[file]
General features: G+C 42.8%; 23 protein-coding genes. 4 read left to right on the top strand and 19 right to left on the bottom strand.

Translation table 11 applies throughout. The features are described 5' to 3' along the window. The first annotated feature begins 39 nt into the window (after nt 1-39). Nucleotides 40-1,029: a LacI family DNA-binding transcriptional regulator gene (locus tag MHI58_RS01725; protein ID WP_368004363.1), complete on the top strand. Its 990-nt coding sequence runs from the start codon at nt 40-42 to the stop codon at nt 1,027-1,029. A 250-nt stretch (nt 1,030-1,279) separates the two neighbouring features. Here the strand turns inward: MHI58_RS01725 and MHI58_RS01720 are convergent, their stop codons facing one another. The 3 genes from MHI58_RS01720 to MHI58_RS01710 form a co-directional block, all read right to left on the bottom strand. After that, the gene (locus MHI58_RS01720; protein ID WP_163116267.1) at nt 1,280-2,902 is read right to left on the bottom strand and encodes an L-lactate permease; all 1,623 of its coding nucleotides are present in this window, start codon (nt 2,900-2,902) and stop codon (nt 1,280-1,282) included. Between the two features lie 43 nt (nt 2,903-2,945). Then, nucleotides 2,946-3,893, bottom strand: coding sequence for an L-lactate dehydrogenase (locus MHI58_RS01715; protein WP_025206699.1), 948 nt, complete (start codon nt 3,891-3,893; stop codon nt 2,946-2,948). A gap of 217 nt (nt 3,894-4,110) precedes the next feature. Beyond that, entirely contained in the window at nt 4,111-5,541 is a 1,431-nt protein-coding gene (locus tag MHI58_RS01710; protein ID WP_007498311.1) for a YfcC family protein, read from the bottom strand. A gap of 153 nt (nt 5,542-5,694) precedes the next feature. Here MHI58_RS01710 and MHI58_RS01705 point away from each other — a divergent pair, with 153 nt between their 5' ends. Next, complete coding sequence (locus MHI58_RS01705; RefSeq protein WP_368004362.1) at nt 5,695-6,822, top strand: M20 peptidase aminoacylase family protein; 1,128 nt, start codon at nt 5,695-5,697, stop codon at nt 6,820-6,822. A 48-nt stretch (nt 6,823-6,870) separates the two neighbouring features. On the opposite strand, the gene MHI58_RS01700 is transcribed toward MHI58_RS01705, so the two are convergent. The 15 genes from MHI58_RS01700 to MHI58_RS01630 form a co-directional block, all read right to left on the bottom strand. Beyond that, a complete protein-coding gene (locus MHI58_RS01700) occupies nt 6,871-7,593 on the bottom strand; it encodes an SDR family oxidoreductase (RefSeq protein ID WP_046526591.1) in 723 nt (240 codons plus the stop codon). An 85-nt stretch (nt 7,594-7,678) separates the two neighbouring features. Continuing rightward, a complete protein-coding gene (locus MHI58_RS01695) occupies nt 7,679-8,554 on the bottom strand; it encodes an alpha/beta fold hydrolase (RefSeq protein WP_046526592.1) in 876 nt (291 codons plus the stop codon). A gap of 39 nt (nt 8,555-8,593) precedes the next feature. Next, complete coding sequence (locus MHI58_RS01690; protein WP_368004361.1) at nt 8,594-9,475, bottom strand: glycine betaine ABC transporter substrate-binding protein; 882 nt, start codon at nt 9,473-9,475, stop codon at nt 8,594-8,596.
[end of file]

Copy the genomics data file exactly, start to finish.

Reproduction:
General features: G+C 42.8%; 23 protein-coding genes. 4 read left to right on the top strand and 19 right to left on the bottom strand.

Translation table 11 applies throughout. The features are described 5' to 3' along the window. The first annotated feature begins 39 nt into the window (after nt 1-39). Nucleotides 40-1,029: a LacI family DNA-binding transcriptional regulator gene (locus tag MHI58_RS01725; protein ID WP_368004363.1), complete on the top strand. Its 990-nt coding sequence runs from the start codon at nt 40-42 to the stop codon at nt 1,027-1,029. A 250-nt stretch (nt 1,030-1,279) separates the two neighbouring features. Here the strand turns inward: MHI58_RS01725 and MHI58_RS01720 are convergent, their stop codons facing one another. The 3 genes from MHI58_RS01720 to MHI58_RS01710 form a co-directional block, all read right to left on the bottom strand. After that, the gene (locus MHI58_RS01720; protein ID WP_163116267.1) at nt 1,280-2,902 is read right to left on the bottom strand and encodes an L-lactate permease; all 1,623 of its coding nucleotides are present in this window, start codon (nt 2,900-2,902) and stop codon (nt 1,280-1,282) included. Between the two features lie 43 nt (nt 2,903-2,945). Then, nucleotides 2,946-3,893, bottom strand: coding sequence for an L-lactate dehydrogenase (locus MHI58_RS01715; protein WP_025206699.1), 948 nt, complete (start codon nt 3,891-3,893; stop codon nt 2,946-2,948). A gap of 217 nt (nt 3,894-4,110) precedes the next feature. Beyond that, entirely contained in the window at nt 4,111-5,541 is a 1,431-nt protein-coding gene (locus tag MHI58_RS01710; protein ID WP_007498311.1) for a YfcC family protein, read from the bottom strand. A gap of 153 nt (nt 5,542-5,694) precedes the next feature. Here MHI58_RS01710 and MHI58_RS01705 point away from each other — a divergent pair, with 153 nt between their 5' ends. Next, complete coding sequence (locus MHI58_RS01705; RefSeq protein WP_368004362.1) at nt 5,695-6,822, top strand: M20 peptidase aminoacylase family protein; 1,128 nt, start codon at nt 5,695-5,697, stop codon at nt 6,820-6,822. A 48-nt stretch (nt 6,823-6,870) separates the two neighbouring features. On the opposite strand, the gene MHI58_RS01700 is transcribed toward MHI58_RS01705, so the two are convergent. The 15 genes from MHI58_RS01700 to MHI58_RS01630 form a co-directional block, all read right to left on the bottom strand. Beyond that, a complete protein-coding gene (locus MHI58_RS01700) occupies nt 6,871-7,593 on the bottom strand; it encodes an SDR family oxidoreductase (RefSeq protein ID WP_046526591.1) in 723 nt (240 codons plus the stop codon). An 85-nt stretch (nt 7,594-7,678) separates the two neighbouring features. Continuing rightward, a complete protein-coding gene (locus MHI58_RS01695) occupies nt 7,679-8,554 on the bottom strand; it encodes an alpha/beta fold hydrolase (RefSeq protein WP_046526592.1) in 876 nt (291 codons plus the stop codon). A gap of 39 nt (nt 8,555-8,593) precedes the next feature. Next, complete coding sequence (locus MHI58_RS01690; protein WP_368004361.1) at nt 8,594-9,475, bottom strand: glycine betaine ABC transporter substrate-binding protein; 882 nt, start codon at nt 9,473-9,475, stop codon at nt 8,594-8,596.